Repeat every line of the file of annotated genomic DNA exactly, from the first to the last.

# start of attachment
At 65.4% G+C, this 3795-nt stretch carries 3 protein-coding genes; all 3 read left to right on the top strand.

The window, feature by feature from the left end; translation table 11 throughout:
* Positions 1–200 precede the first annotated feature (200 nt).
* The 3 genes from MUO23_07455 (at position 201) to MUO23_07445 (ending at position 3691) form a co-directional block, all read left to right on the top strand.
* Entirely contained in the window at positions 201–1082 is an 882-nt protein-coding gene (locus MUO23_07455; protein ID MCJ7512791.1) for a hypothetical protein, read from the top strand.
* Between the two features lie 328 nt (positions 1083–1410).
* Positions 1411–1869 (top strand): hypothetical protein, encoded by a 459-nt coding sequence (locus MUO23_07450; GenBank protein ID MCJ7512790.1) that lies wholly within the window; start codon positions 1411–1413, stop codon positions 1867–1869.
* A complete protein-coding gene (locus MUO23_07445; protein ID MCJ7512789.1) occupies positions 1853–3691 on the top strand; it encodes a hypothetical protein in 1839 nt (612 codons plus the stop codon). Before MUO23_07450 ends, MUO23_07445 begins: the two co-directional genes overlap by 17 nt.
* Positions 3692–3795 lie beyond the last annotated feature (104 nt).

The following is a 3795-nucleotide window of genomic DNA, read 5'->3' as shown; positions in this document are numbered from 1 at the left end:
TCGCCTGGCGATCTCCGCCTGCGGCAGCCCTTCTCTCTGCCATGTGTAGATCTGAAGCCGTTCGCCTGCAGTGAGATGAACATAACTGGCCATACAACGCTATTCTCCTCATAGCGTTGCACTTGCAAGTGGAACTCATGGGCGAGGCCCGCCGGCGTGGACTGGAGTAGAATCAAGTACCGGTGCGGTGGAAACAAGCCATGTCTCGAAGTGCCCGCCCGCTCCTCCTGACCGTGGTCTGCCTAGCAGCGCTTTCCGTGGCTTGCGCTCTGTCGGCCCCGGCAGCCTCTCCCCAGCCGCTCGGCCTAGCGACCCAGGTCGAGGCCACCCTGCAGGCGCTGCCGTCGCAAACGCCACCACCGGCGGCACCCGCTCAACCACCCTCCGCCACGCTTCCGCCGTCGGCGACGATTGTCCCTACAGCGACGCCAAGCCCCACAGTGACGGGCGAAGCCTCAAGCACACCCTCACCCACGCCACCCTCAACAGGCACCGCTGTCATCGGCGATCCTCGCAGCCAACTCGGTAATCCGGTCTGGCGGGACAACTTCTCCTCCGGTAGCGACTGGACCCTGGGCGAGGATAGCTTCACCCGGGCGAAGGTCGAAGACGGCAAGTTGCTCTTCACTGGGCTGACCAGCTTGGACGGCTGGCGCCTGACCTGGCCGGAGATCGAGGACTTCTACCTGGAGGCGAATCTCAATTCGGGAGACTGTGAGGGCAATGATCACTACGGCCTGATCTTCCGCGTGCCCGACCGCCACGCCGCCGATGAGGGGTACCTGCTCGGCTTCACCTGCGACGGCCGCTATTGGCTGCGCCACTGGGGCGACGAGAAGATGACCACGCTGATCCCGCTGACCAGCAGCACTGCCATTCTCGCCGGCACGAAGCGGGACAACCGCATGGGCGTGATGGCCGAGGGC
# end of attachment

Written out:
At 65.4% G+C, this 3795-nt stretch carries 3 protein-coding genes; all 3 read left to right on the top strand.

The window, feature by feature from the left end; translation table 11 throughout:
* Positions 1–200 precede the first annotated feature (200 nt).
* The 3 genes from MUO23_07455 (at position 201) to MUO23_07445 (ending at position 3691) form a co-directional block, all read left to right on the top strand.
* Entirely contained in the window at positions 201–1082 is an 882-nt protein-coding gene (locus MUO23_07455; protein ID MCJ7512791.1) for a hypothetical protein, read from the top strand.
* Between the two features lie 328 nt (positions 1083–1410).
* Positions 1411–1869 (top strand): hypothetical protein, encoded by a 459-nt coding sequence (locus MUO23_07450; GenBank protein ID MCJ7512790.1) that lies wholly within the window; start codon positions 1411–1413, stop codon positions 1867–1869.
* A complete protein-coding gene (locus MUO23_07445; protein ID MCJ7512789.1) occupies positions 1853–3691 on the top strand; it encodes a hypothetical protein in 1839 nt (612 codons plus the stop codon). Before MUO23_07450 ends, MUO23_07445 begins: the two co-directional genes overlap by 17 nt.
* Positions 3692–3795 lie beyond the last annotated feature (104 nt).

The following is a 3795-nucleotide window of genomic DNA, read 5'->3' as shown; positions in this document are numbered from 1 at the left end:
TCGCCTGGCGATCTCCGCCTGCGGCAGCCCTTCTCTCTGCCATGTGTAGATCTGAAGCCGTTCGCCTGCAGTGAGATGAACATAACTGGCCATACAACGCTATTCTCCTCATAGCGTTGCACTTGCAAGTGGAACTCATGGGCGAGGCCCGCCGGCGTGGACTGGAGTAGAATCAAGTACCGGTGCGGTGGAAACAAGCCATGTCTCGAAGTGCCCGCCCGCTCCTCCTGACCGTGGTCTGCCTAGCAGCGCTTTCCGTGGCTTGCGCTCTGTCGGCCCCGGCAGCCTCTCCCCAGCCGCTCGGCCTAGCGACCCAGGTCGAGGCCACCCTGCAGGCGCTGCCGTCGCAAACGCCACCACCGGCGGCACCCGCTCAACCACCCTCCGCCACGCTTCCGCCGTCGGCGACGATTGTCCCTACAGCGACGCCAAGCCCCACAGTGACGGGCGAAGCCTCAAGCACACCCTCACCCACGCCACCCTCAACAGGCACCGCTGTCATCGGCGATCCTCGCAGCCAACTCGGTAATCCGGTCTGGCGGGACAACTTCTCCTCCGGTAGCGACTGGACCCTGGGCGAGGATAGCTTCACCCGGGCGAAGGTCGAAGACGGCAAGTTGCTCTTCACTGGGCTGACCAGCTTGGACGGCTGGCGCCTGACCTGGCCGGAGATCGAGGACTTCTACCTGGAGGCGAATCTCAATTCGGGAGACTGTGAGGGCAATGATCACTACGGCCTGATCTTCCGCGTGCCCGACCGCCACGCCGCCGATGAGGGGTACCTGCTCGGCTTCACCTGCGACGGCCGCTATTGGCTGCGCCACTGGGGCGACGAGAAGATGACCACGCTGATCCCGCTGACCAGCAGCACTGCCATTCTCGCCGGCACGAAGCGGGACAACCGCATGGGCGTGATGGCCGAGGGC